Rick goes to Casablanca and sets up Rick’s Café Américain. Rick and Ilsa meet again as lIsa and Victor arrive in Casablanca, attempting to find passage to America. German Major Strasser comes to Casablanca to prevent Laszlo from leaving. While in Rick’s cafe, he leads his soldiers to sing the German national anthem. Victor Laszlo then orders Rick’s band to play La Marseillaise, the national anthem of France. When the bandleader looks to Rick, he nods his head in approval.

Rick helps Victor and lIsa escape to America by providing them with letters of transit to Lisbon. When Major Strasser tries to stop them, Rick shoots him. The movie ends with Rick and Captain Renault (the local police chief) making plans to join the Free French at Brazzaville, ending with the memorable line by Rick, “Louis, I think this is the beginning of a beautiful friendship.”

Friends and Brothers, Free Indeed

Our national mottos are Liberté, Egalité, Fraternité, and In God We Trust. The origins of the French motto are not Christian, but the principles are. The God in whom we trust has provided a way for us to have liberty, equality and brotherhood. Through Christ, true freedom is possible. Through Christ, we experience a brotherhood that lasts forever.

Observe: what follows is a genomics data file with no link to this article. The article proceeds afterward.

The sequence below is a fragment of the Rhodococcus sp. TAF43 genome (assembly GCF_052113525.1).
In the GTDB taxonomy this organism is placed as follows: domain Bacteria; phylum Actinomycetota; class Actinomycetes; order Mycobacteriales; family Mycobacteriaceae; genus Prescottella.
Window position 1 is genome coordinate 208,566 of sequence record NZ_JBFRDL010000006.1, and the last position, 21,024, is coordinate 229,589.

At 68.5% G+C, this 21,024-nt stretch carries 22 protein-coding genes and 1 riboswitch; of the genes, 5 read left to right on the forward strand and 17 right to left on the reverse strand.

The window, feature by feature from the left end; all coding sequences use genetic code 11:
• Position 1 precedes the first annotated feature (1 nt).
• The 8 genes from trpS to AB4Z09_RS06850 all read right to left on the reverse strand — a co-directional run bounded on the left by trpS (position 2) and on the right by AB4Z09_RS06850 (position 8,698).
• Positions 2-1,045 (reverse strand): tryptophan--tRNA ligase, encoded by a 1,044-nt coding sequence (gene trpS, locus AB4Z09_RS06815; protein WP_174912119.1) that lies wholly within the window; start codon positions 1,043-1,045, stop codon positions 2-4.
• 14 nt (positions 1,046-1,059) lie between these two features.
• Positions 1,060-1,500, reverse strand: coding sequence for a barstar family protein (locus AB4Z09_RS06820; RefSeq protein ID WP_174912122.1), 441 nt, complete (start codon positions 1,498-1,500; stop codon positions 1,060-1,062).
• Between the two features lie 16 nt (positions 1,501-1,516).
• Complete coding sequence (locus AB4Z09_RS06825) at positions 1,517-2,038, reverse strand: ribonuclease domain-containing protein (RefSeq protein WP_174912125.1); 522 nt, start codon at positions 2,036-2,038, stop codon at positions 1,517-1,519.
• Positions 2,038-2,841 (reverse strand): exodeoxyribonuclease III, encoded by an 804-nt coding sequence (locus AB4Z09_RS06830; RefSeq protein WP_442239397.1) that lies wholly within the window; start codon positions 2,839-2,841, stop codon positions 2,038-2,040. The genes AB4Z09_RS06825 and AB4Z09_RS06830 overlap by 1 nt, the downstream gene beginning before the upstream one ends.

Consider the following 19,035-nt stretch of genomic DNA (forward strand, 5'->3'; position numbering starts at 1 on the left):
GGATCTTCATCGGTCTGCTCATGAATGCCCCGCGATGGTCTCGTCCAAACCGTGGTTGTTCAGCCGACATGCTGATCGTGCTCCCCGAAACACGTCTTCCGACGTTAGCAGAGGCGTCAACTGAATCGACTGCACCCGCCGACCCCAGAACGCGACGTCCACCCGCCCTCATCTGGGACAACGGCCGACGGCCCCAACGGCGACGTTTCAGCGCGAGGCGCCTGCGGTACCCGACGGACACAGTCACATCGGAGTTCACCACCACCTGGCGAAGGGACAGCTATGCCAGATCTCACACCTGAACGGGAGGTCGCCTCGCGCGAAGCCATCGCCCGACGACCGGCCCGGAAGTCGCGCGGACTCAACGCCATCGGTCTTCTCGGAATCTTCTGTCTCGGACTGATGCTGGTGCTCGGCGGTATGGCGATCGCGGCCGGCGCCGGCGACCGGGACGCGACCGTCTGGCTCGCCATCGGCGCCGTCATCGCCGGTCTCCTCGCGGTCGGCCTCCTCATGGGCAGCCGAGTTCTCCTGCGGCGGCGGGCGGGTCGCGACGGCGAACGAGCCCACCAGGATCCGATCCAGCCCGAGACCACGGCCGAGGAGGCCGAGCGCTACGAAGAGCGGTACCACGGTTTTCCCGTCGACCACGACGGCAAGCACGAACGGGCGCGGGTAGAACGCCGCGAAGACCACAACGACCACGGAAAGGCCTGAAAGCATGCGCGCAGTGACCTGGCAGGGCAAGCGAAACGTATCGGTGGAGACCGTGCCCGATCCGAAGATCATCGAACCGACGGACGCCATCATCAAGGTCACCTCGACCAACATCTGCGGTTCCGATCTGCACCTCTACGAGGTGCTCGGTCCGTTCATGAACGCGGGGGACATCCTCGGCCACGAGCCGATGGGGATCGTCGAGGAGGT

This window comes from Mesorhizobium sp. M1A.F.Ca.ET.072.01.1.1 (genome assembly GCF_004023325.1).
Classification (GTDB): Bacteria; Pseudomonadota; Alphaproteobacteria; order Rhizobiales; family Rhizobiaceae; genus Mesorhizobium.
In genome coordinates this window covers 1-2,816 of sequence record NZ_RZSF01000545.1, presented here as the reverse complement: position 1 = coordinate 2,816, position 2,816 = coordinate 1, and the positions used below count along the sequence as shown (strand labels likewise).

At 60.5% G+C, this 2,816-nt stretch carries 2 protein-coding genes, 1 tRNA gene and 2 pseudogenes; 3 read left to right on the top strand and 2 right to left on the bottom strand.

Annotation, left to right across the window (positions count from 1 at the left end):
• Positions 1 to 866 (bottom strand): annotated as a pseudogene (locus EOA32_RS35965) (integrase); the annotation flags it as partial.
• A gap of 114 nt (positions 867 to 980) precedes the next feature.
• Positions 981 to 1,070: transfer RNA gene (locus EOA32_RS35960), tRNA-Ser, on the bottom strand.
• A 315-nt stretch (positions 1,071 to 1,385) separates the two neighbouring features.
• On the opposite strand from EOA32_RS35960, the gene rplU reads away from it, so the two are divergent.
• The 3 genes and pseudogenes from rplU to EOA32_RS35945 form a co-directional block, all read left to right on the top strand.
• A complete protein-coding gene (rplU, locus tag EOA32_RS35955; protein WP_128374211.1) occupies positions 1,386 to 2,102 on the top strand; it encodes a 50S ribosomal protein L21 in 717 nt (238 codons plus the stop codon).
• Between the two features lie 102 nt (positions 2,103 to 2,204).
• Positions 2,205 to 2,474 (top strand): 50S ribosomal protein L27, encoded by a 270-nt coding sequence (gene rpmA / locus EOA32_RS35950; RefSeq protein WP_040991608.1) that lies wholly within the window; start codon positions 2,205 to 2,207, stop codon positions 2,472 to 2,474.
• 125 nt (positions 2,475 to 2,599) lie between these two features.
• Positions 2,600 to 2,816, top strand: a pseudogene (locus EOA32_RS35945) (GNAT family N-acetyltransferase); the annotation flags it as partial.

“You shall know the truth, and the truth shall make you free. . .Therefore if the Son makes you free, you shall be free indeed” (John 8:32, 36).

The Price of Freedom is Sacrificial Love

So Christ has truly set us free. Now make sure that you stay free, and don’t get tied up again in slavery to the law. . . What is important is faith expressing itself in love. . . For you have been called to live in freedom, my brothers and sisters. But don’t use your freedom to satisfy your sinful nature. Instead, use your freedom to serve one another in love. For the whole law can be summed up in this one command: “Love your neighbor as yourself” (Galatians 5:1, 6, 13-14 NLT).

The 4th of July commemorates the birth of America.  The labor pains of that birth are well known in history.  Liberty came at a deep cost of the lives of those who fought for it. Freedom is not free. Someone has to be willing to pay the price to obtain it. William Wallace is known for his battle cry “Freedom!” in leading Scots to fight for their families and lands. Patrick Henry is remembered for his speech to America’s Continental Congress, “Give me liberty or give me death!” The heroes of the Alamo knew that they were sacrificing their lives for the hope of freedom. Many others through the ages have recognized that freedom might call for the ultimate sacrifice of their lives.